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  • Cecile Corral

Specialty stores save table linens

Like its sister product category kitchen textiles, the table linens category experienced unchanged retail sales in 2003, coming in at $603 million again.

Mounting concerns in January 2003 seemed to paint an ugly picture for the category. The economy was slumped, suppliers and retailers alike were recovering from a weak holiday season, and some retailers, especially department stores, continued to shrink the space allocated to table linens.

Park B. Smith Sr., chairman of New York-based Park B. Smith Ltd., noted, "The remaining stores have not made up the volume of the lost stores."

Compensating for what might have been a bleak year for category players were equally as many advantages: the proliferation of many mass, mid-tier and home textiles specialty stores that continued to open new doors throughout the country; the increasing amount of floor space these same retailers devoted to the product category; and a sizeable business generated during the holidays, beginning prior to Halloween for early harvest season goods.

"Specialty chains have more and more space skewed to table linens," said Ana Werbel, national sales manager, Tappan, N.Y.-based Fallani and Cohn. "(One such chain) has three walls devoted to place mats. The business is really increasing there."

In 2003, discount department stores generated 32 percent, or $193 million, of the total market share; home textiles specialty chains nabbed 24 percent, or $145 million; and mid-price department stores came in third place with 19 percent, or $115 million. Department stores and off-price chains tied for fourth place at 7 percent, or $42 million.

"(Home textiles specialty) chains' business is up. They are stealing the market share from the department stores," said Mark Siegel, president and CEO, New York-based Elrene Home Fashions. "The department store business is flat, but they seem to be doing whatever they can to make adjustments. They aren't giving up on the category, and I feel they are getting more price-sensitive."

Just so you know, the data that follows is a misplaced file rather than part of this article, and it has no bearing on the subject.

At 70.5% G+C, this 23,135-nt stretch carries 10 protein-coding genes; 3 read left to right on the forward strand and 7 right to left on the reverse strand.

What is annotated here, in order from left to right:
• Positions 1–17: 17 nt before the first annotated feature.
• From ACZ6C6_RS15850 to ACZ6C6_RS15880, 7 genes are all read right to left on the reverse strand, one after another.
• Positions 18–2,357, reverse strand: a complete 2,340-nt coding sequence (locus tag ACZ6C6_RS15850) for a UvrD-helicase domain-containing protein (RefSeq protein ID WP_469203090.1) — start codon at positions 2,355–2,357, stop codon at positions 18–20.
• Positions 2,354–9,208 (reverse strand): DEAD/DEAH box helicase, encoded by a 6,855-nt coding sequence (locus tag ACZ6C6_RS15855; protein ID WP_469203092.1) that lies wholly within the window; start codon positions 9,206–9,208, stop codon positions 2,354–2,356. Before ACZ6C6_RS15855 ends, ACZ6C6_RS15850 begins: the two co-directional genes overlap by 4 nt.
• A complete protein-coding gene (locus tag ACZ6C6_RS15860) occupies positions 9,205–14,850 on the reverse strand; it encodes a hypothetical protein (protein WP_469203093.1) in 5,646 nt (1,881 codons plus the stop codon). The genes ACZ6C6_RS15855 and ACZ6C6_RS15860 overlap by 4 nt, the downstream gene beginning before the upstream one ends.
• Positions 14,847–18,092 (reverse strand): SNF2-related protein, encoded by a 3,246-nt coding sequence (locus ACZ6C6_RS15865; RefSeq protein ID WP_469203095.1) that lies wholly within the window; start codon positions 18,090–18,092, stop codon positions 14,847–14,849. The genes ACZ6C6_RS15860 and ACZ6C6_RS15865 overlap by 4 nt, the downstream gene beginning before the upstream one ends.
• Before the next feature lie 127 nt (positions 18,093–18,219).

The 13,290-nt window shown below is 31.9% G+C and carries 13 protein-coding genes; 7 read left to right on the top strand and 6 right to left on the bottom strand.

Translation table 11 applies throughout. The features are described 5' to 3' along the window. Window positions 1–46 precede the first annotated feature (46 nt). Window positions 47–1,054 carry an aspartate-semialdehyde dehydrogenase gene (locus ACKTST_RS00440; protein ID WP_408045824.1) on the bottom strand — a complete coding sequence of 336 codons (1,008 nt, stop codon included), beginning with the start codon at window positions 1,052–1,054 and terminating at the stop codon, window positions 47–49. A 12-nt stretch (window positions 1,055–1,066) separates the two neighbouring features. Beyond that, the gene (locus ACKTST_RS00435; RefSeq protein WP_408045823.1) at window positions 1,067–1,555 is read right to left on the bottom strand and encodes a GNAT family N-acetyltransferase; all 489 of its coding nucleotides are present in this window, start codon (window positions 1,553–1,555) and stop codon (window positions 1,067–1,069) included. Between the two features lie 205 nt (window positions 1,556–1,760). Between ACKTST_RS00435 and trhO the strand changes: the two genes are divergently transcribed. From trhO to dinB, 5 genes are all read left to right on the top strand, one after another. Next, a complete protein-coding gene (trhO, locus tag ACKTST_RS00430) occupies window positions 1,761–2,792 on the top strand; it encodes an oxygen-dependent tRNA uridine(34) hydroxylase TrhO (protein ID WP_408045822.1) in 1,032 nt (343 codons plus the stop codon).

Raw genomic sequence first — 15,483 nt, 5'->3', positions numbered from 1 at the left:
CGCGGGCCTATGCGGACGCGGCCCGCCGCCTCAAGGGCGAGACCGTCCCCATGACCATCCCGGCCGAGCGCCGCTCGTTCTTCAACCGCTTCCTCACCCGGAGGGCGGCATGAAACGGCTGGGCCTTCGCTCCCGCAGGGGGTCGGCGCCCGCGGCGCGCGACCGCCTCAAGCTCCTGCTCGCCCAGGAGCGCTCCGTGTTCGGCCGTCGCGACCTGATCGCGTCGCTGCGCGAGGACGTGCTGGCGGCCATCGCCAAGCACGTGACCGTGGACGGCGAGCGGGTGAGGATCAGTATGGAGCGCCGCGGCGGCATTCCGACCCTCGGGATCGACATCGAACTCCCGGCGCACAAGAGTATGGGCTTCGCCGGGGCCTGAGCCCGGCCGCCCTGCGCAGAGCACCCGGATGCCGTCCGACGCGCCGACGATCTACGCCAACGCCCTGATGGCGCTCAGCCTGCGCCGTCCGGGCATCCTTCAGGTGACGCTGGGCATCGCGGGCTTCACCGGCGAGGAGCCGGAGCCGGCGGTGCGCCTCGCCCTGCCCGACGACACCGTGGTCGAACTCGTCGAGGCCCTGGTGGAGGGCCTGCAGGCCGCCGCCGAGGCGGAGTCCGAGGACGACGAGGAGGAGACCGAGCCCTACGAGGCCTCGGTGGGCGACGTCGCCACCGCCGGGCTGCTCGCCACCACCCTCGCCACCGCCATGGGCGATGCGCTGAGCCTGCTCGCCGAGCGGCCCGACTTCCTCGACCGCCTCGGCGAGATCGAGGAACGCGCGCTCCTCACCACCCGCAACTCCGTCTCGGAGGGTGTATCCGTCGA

Encouraged by these factors, suppliers have been able to step up product quality, add more fashion looks and, in some cases, suggest fairer retail price points.

"The category is getting more fashion oriented within the basics. It's getting more and more specialized, meaning with higher-end jacquards and printed jacquards," said George Kouri, president, Braintree, Mass.-based Avonhome. "Our Raymond Waites collection, for example, features 16 to 18 colors in each pattern, instead of just the usual six to eight colors. These better goods are like the stepsister of the basics for the customer who wants something for everyday, but wants something more special."

Like Avonhome, many suppliers have looked to designer names and prominent brands to earn them added floor space at key retail channels.

Bardwil Linens, based in New York, last year expanded its licensing partnership with Lenox Inc. to include the more casual Dansk brand. The supplier launched the line, targeting department and specialty stores, with basic designs that include solid-colored, striped, plaid and geometric looks.

On the retail side, Linens 'n Things rolled out in October its Waverly line, which includes table linens, and Bed Bath & Beyond is expanding both its B. Smith and Nicole Miller collection with table linens, among other product categories.

"Branding has gone up in popularity," said David Beyda, chairman, Lakewood, N.J.-based Town and Country Living. "Ralph Lauren, Chris Madden, Martha Stewart, Nicole Miller, plus all the dinnerware licenses, they all mean a lot to the consumer."

Fallani and Cohn counts on name recognition for product as well. The company has licensing partnerships with Waverly, Woolrich, Pamela Scurry and Showoffs LLC (Showoffs has the master license for the Shag and American Vintage brands) — all of which target specialty and department stores.

Distribution Channels (in $millions)
2003: $603 million
Flat with 2002

2003 % 2003 $
* Other includes home improvement centers, military exchanges and gift/home accent stores.
1. Discount department stores 32% $193
2. Home textiles specialty chains 24 145
3. Mid-price chains 19 115
4. Department stores 7 42
5. Off-price chains 7 42
6. Direct-to-consumer 4 24
7. Single unit specialty stores 3 18
8. Variety/closeout 2 12
9. Warehouse clubs 1 6
10. Other* 1 6